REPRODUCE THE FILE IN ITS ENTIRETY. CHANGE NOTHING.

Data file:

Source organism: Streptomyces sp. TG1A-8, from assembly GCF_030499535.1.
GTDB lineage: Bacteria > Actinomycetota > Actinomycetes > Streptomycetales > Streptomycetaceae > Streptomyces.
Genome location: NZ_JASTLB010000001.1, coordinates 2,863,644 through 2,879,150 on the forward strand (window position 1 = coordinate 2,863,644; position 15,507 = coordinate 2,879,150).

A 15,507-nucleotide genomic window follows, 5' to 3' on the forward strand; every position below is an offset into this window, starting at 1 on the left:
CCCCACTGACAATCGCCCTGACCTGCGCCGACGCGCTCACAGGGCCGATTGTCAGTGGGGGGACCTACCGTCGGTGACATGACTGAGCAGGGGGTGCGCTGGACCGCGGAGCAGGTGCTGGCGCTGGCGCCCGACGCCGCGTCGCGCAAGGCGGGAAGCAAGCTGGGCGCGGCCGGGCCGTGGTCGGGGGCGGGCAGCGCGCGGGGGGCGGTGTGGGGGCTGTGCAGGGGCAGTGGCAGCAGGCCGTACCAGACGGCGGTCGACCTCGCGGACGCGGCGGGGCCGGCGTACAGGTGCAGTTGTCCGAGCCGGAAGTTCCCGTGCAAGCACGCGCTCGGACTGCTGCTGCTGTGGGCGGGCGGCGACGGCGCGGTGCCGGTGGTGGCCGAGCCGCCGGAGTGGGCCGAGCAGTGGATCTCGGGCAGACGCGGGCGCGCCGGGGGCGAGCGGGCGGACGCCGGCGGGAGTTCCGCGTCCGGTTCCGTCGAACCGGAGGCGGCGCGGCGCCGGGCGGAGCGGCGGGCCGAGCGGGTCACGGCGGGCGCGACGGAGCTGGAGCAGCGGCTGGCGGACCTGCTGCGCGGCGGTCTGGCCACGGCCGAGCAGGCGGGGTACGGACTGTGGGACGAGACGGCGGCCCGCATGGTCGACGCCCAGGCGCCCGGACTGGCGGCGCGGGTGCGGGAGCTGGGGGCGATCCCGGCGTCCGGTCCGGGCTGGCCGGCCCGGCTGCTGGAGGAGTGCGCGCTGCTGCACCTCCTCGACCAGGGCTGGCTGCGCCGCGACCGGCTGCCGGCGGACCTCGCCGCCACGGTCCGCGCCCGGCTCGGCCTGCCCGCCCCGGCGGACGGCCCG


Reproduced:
Source organism: Streptomyces sp. TG1A-8, from assembly GCF_030499535.1.
GTDB lineage: Bacteria > Actinomycetota > Actinomycetes > Streptomycetales > Streptomycetaceae > Streptomyces.
Genome location: NZ_JASTLB010000001.1, coordinates 2,863,644 through 2,879,150 on the forward strand (window position 1 = coordinate 2,863,644; position 15,507 = coordinate 2,879,150).

A 15,507-nucleotide genomic window follows, 5' to 3' on the forward strand; every position below is an offset into this window, starting at 1 on the left:
CCCCACTGACAATCGCCCTGACCTGCGCCGACGCGCTCACAGGGCCGATTGTCAGTGGGGGGACCTACCGTCGGTGACATGACTGAGCAGGGGGTGCGCTGGACCGCGGAGCAGGTGCTGGCGCTGGCGCCCGACGCCGCGTCGCGCAAGGCGGGAAGCAAGCTGGGCGCGGCCGGGCCGTGGTCGGGGGCGGGCAGCGCGCGGGGGGCGGTGTGGGGGCTGTGCAGGGGCAGTGGCAGCAGGCCGTACCAGACGGCGGTCGACCTCGCGGACGCGGCGGGGCCGGCGTACAGGTGCAGTTGTCCGAGCCGGAAGTTCCCGTGCAAGCACGCGCTCGGACTGCTGCTGCTGTGGGCGGGCGGCGACGGCGCGGTGCCGGTGGTGGCCGAGCCGCCGGAGTGGGCCGAGCAGTGGATCTCGGGCAGACGCGGGCGCGCCGGGGGCGAGCGGGCGGACGCCGGCGGGAGTTCCGCGTCCGGTTCCGTCGAACCGGAGGCGGCGCGGCGCCGGGCGGAGCGGCGGGCCGAGCGGGTCACGGCGGGCGCGACGGAGCTGGAGCAGCGGCTGGCGGACCTGCTGCGCGGCGGTCTGGCCACGGCCGAGCAGGCGGGGTACGGACTGTGGGACGAGACGGCGGCCCGCATGGTCGACGCCCAGGCGCCCGGACTGGCGGCGCGGGTGCGGGAGCTGGGGGCGATCCCGGCGTCCGGTCCGGGCTGGCCGGCCCGGCTGCTGGAGGAGTGCGCGCTGCTGCACCTCCTCGACCAGGGCTGGCTGCGCCGCGACCGGCTGCCGGCGGACCTCGCCGCCACGGTCCGCGCCCGGCTCGGCCTGCCCGCCCCGGCGGACGGCCCG